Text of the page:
Wisconsin: Ban Private Ownership of Exotic and Dangerous Animals

Wisconsin is currently one of only a handful of states that has few laws regarding keeping exotic and dangerous animals as pets, but lawmakers are taking action to remedy that.

Keeping wild, exotic and dangerous animals poses a threat to public health and safety and to the welfare of these animals who are often kept in inhumane conditions. Even with the best of intentions, most people aren't equipped to meet the physical and psychological needs of many species who continue to be kept as pets.

AB 703 will classify a number of species, including non-native big cats, bears and primates, and ban their sale, breeding and possession with exemptions for veterinarians and facilities with trained wildlife professionals, including accredited zoos and sanctuaries.

It will also prohibit the public from coming into direct contact with dangerous exotic animals and require owners to notify the authorities if there is an escape. Anyone who currently owns an exotic animal will be grandfathered in and required to register them in their municipality.

This bill has already received widespread support from animal welfare organizations, in addition to the Milwaukee Police Association, Wisconsin Counties Association and Wisconsin Professional Police Association.

Please sign the petition urging lawmakers in Wisconsin to pass legislation that will keep both people and animals safe.

As someone who is concerned with animal welfare and public safety I was pleased to learn that Wisconsin is considering legislation that will crack down on ownership of exotic and dangerous animals.

Keeping wild, exotic and dangerous animals poses a threat to public health and safety and to the welfare of these animals who are often kept in inhumane conditions. Even with the best of intentions, most people aren't equipped to meet the physical and psychological needs of many species who continue to be kept as pets.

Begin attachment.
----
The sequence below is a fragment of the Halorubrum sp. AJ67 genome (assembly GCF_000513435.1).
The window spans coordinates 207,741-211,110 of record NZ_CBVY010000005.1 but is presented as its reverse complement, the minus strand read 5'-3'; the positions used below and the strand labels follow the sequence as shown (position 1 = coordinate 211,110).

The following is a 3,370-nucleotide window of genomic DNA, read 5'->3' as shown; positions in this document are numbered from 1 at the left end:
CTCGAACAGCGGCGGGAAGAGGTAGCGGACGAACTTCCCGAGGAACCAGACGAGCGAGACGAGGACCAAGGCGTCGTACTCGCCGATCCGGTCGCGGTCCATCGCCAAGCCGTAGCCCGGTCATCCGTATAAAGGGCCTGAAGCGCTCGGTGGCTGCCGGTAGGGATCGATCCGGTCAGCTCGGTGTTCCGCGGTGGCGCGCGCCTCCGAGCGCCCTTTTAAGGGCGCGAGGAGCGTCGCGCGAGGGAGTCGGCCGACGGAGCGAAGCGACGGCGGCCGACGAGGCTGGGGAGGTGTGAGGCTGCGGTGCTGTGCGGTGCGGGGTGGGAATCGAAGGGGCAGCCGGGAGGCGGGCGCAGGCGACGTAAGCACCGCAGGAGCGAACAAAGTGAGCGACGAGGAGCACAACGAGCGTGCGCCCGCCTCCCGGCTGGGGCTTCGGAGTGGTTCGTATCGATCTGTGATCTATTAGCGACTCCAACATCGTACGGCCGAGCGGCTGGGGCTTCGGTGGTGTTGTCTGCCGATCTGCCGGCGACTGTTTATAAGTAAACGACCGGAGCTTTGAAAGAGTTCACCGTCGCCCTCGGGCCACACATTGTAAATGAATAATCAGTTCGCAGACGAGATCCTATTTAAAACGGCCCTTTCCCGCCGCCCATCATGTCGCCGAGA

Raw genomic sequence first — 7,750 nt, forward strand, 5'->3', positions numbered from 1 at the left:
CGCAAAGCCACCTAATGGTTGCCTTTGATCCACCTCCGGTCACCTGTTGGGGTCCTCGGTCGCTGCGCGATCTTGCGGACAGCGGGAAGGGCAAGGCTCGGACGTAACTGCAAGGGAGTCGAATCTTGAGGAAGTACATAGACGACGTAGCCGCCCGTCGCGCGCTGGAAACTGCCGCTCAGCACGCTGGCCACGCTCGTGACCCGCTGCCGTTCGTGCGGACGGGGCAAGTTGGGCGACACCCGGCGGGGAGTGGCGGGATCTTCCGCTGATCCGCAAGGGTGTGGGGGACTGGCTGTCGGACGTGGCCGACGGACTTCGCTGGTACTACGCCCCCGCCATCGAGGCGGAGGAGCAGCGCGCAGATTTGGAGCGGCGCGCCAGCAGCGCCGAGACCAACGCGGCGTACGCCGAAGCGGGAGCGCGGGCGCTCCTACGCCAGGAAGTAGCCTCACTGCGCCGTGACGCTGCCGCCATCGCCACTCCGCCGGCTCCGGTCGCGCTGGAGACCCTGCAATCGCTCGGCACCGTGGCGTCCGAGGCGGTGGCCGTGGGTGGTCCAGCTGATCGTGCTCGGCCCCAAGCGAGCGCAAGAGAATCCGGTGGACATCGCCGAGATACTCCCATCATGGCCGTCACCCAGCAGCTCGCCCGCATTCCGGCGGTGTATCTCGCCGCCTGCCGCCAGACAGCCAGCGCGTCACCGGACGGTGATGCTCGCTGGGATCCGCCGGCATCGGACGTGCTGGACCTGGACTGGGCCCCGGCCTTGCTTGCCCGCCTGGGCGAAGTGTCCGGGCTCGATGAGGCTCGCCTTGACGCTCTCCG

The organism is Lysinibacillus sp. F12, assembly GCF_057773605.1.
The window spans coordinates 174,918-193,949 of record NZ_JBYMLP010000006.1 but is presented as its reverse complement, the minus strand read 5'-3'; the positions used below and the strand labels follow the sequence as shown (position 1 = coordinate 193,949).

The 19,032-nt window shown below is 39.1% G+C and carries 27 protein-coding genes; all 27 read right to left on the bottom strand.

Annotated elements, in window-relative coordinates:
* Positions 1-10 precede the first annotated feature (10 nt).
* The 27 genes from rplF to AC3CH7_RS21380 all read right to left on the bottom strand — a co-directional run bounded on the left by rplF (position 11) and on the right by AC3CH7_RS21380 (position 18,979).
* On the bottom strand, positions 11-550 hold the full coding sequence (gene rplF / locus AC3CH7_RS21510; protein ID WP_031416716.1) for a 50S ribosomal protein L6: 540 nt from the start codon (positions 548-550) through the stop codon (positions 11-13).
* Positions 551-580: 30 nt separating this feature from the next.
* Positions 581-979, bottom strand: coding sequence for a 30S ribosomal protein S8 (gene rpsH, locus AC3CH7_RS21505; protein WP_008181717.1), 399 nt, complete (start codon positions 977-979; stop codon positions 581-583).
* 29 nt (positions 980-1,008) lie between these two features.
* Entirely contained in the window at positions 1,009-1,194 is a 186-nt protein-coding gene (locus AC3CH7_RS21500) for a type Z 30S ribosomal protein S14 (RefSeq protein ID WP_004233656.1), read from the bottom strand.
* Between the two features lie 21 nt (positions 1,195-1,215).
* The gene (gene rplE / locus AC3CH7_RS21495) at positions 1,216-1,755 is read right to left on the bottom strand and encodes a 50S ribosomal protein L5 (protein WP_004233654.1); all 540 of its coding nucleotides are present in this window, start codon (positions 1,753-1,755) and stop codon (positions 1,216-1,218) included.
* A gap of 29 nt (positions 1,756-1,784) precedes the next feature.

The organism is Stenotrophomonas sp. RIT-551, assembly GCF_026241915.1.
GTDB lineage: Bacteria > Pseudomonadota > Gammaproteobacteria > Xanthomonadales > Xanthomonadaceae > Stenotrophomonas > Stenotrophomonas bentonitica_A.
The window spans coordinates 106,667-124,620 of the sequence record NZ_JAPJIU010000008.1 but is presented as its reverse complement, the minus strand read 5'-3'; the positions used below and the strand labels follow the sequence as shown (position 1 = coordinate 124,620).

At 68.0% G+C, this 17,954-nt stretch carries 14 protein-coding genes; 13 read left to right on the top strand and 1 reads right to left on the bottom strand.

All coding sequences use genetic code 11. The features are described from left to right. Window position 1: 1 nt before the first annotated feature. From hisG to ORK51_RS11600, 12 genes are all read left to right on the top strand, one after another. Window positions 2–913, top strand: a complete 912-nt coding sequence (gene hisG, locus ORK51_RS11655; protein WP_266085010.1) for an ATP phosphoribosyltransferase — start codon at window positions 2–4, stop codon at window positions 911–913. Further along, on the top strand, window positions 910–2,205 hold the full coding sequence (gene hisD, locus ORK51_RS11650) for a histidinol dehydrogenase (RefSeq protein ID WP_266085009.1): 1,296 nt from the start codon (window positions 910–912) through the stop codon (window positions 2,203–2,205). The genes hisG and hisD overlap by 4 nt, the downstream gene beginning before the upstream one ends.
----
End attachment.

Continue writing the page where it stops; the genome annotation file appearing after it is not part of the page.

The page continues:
AB 703 will classify a number of species, including non-native big cats, bears and primates, and ban their sale, breeding and possession with exemptions for veterinarians and facilities with trained wildlife professionals, including accredited zoos and sanctuaries.

It will also prohibit the public from coming into direct contact with dangerous exotic animals and require owners to notify the authorities if there is an escape. The bill has already received widespread support from animal welfare organizations, in addition to the Milwaukee Police Association, Wisconsin Counties Association and Wisconsin Professional Police Association.

Wisconsin is currently one of a handful of states that has few laws regarding keeping dangerous wild animals as pets. I sincerely hope that you will pass legislation that will protect both animals and residents in your state.

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